Group wants dorm guns to be next campus craze

click to enlarge Group wants dorm guns to be next campus craze - wikimedia commons
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Group wants dorm guns to be next campus craze

A Tallahassee appeals court on Tuesday heard from the group Florida Carry, Inc., which asserted that people who dwell on the University of Florida campus deserve to have their Second Amendment rights honored, reports the News Service of Florida.

Because students living in dorms ought to be able to defend themselves against burglars seeking to rob them of their ramen and $900 textbooks.

Guns are banned on college campuses in Florida despite attempts by state lawmakers to pass bills allowing concealed carry on institutional grounds. The unnamed activists arguing their case hope to change that, at least for those residing on campus.

"All we are saying is that the right to possess a firearm in one's home is fundamental," said Florida Carry attorney Lesley McKinney after the hearing. "Regardless of where one's home is, it's still their home."

Attorney Barry Richard, representing UF, argued that if a student wants to own a gun so damned badly, he or she can easily live off campus.

"If you want to be in an environment, or you want your child to be in an environment, in which you have the security and peace-of-mind of knowing there are no guns permitted, then you place them in university housing," Richard told the judges. "If you feel strongly that you want your child or an adult student feels they want a weapon, they can live in non-university housing. I know of no provision at the University of Florida, or any other school, any longer, that requires a student to live on campus."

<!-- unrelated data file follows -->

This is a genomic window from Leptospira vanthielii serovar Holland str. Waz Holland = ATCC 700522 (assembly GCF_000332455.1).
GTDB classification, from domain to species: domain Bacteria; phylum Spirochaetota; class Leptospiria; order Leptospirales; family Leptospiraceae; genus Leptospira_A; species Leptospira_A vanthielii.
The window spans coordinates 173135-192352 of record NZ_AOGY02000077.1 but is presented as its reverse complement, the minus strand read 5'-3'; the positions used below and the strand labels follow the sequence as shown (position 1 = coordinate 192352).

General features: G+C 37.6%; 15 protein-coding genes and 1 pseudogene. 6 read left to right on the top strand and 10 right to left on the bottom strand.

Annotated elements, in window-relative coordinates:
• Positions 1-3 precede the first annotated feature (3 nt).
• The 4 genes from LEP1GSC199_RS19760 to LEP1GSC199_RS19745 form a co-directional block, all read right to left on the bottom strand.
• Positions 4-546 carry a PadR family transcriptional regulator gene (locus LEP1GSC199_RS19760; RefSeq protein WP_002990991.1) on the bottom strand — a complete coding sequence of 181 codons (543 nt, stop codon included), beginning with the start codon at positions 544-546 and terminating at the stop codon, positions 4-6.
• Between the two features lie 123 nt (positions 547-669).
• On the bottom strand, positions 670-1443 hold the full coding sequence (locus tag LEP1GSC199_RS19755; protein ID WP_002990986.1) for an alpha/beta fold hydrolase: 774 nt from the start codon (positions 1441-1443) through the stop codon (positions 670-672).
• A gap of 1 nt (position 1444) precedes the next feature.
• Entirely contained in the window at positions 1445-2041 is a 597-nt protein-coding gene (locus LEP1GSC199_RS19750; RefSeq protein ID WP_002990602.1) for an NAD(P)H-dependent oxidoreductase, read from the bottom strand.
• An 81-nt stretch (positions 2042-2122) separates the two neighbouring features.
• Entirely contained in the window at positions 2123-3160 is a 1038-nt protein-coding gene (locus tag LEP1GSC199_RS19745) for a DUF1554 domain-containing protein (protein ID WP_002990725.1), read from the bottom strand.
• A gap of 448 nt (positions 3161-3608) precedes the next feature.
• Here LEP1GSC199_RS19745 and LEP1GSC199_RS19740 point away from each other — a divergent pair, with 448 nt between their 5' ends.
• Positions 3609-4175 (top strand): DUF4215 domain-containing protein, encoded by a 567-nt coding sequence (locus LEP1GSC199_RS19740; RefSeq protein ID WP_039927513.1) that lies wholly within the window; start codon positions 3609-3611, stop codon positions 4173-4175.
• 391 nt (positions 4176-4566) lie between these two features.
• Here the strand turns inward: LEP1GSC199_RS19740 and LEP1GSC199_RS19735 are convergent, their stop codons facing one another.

On campus. Where some people play beer pong and guzzle Fireball until they black out, waking up the next morning not knowing where they are or whose blood is on them. Where others face profound stress as they try to pass upcoming exams, find rare jobs that will allow them to pay off their crippling student loan debt and figure out what the hell to do with the rest of their lives.

Nope, don't see anything going wrong there.

The News Service's Jim Turner writes that the three-judge panel presiding over the case seemed at tad, er, "skeptica,l" and did not offer a timeline in which it would issue an opinion.

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